Archive for April, 2009

Photography Networking

Posted in Networking on April 30, 2009 by bobshank

Facebook, Myspace, Twitter, and other online networking communities are beginning to get a strong following. There’s something pretty cool about being able to connect with people who share common interests as well as those we haven’t seen in years. I am often amazed how technology makes it easier to connect with people. I remember when email was just starting. Some people said it was just a fad that would soon fade away. Others thought it was ridiculous to think that people would even try to communicate so often without face-to-face contact. And now most of the modern world takes email for granted.

Networking has become easier and more effective with all the technology we have at hand these days. Cell phones, computers, PDAs, email and more allow us to connect with people literally around the world. At first this can seem a little overwhelming or even intimidating. But the more we use the technology and see the advantages they offer the more we realize their value. We can reach out and connect with others through the use of this new technology.

Networking is about more than just computers and technology. Connections, human connections, are important, too, and have been since the beginning of time. So who do you connect with? What circles and groups do you associate with?

One of the things I enjoy about photography is the connections with others. Think about it. Fellow photographers, subjects, associates, and colleagues come into our lives because of a common interest. The way we see the world is unique and yet we have so many common connections and good relationships thanks to photography. I hope you agree that networking is truly a wonderful gift for all of us!

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Wildlife Wednesday

Posted in Wildlife on April 29, 2009 by bobshank

Wildlife is one of my favorite subjects to photograph for a variety of reasons. First of all, I get to enjoy the beautiful and amazing outdoors where clocks and time-lines don’t exist. Secondly, I always experience something different and unique in the great outdoors. I may be focusing on photographing an elk, but then another creature comes along to attract my attention. Wildlife photography provides something new every day, which I always appreciate.

I grew up in the country in the midst of farmland. I enjoyed fishing from an early age when my dad or my uncle would take me to the creek or lake. I also hunted and trapped, which taught me a lot about animals and their habitat. I studied the tracks they left behind and the trails they made. These signs tell a story and reveal the animal’s eating and sleeping habits. I learned the difference between a raccoon track and a muskrat track and even noticed how the muskrat’s tail would leave drag marks in the mud along the creek bank.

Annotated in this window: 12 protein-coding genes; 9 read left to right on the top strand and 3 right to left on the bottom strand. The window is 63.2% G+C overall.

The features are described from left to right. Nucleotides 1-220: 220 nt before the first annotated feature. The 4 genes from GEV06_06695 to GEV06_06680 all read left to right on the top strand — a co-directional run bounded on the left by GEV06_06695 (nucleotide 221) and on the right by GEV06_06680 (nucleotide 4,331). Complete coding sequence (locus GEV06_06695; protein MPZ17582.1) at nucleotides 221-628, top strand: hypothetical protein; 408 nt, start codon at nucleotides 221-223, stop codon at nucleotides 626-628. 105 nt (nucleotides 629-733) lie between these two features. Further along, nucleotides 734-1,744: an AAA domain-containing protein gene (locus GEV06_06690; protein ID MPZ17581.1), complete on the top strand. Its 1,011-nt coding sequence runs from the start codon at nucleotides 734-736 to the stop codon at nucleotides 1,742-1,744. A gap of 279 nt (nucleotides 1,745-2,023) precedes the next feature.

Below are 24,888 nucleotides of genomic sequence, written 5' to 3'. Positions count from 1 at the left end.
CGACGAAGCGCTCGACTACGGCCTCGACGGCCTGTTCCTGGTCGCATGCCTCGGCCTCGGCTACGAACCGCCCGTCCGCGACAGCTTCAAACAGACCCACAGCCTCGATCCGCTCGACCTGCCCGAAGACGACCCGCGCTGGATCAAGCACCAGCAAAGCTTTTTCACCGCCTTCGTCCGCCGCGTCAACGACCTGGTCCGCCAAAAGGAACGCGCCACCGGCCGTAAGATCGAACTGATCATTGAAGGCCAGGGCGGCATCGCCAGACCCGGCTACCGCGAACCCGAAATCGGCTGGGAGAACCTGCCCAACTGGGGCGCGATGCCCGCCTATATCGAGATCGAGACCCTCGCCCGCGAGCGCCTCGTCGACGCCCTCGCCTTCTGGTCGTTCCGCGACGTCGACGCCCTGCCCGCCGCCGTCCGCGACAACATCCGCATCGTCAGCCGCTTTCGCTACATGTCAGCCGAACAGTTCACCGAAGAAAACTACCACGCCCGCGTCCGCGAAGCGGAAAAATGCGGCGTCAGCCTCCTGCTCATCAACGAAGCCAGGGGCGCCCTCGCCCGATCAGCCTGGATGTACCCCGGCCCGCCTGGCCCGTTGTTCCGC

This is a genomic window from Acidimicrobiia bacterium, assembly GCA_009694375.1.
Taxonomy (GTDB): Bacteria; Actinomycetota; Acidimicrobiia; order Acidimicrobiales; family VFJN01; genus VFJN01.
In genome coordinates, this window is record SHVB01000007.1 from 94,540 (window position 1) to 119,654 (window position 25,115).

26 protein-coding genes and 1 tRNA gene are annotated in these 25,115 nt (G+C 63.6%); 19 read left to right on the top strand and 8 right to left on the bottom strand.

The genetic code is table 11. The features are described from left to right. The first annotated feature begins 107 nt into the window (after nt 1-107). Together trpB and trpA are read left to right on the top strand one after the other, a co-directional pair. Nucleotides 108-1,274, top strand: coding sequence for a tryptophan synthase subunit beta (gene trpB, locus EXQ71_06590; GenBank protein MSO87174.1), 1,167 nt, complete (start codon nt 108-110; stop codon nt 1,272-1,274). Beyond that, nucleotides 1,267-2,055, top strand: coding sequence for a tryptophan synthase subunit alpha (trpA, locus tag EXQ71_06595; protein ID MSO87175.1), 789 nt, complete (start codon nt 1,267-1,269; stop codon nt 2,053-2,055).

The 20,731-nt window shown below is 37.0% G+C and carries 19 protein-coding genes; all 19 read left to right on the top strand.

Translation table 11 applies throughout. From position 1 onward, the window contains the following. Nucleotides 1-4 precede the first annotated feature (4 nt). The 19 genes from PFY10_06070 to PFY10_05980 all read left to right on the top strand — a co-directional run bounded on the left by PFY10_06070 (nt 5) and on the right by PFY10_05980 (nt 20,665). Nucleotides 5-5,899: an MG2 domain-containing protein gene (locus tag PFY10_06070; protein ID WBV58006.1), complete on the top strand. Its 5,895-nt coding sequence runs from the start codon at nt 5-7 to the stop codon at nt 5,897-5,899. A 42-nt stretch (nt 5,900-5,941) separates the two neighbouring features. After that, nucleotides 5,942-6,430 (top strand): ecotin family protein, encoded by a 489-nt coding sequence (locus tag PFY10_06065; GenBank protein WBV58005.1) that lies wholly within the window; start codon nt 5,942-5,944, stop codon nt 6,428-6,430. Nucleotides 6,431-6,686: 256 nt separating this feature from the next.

When I go out to photograph wildlife these days, I still look for these signs. Being observant and noticing the little details can help me find the animal I hope to photograph. Sometimes the quest to find wildlife takes a long time, while other times I get onto wildlife quite quickly. I never know exactly what to expect out in the wild and this is a big part of why I thoroughly enjoy wildlife photography. What about you? Why do you enjoy wildlife photography?

I have been fortunate to be able to combine my love of wildlife with my love of photography. I lead photo trips that my good friend and fellow photographer, Dick McCreight, and I have entitled, the “Pennsylvania Elk Photography Experience.” They are a 3-day photo trip where we take photographers on daily excursions to photograph the elk and offer three photo workshops as well. We cover things like basic camera set-up for wildlife photography, how to use Adobe Lightroom, and share detailed and fascinating information on the PA elk herd. These photo trips take place in Elk County, Pennsylvania where I am fortunate enough to have a cabin right in the middle of the elk range. You can find more about the photo experiences here.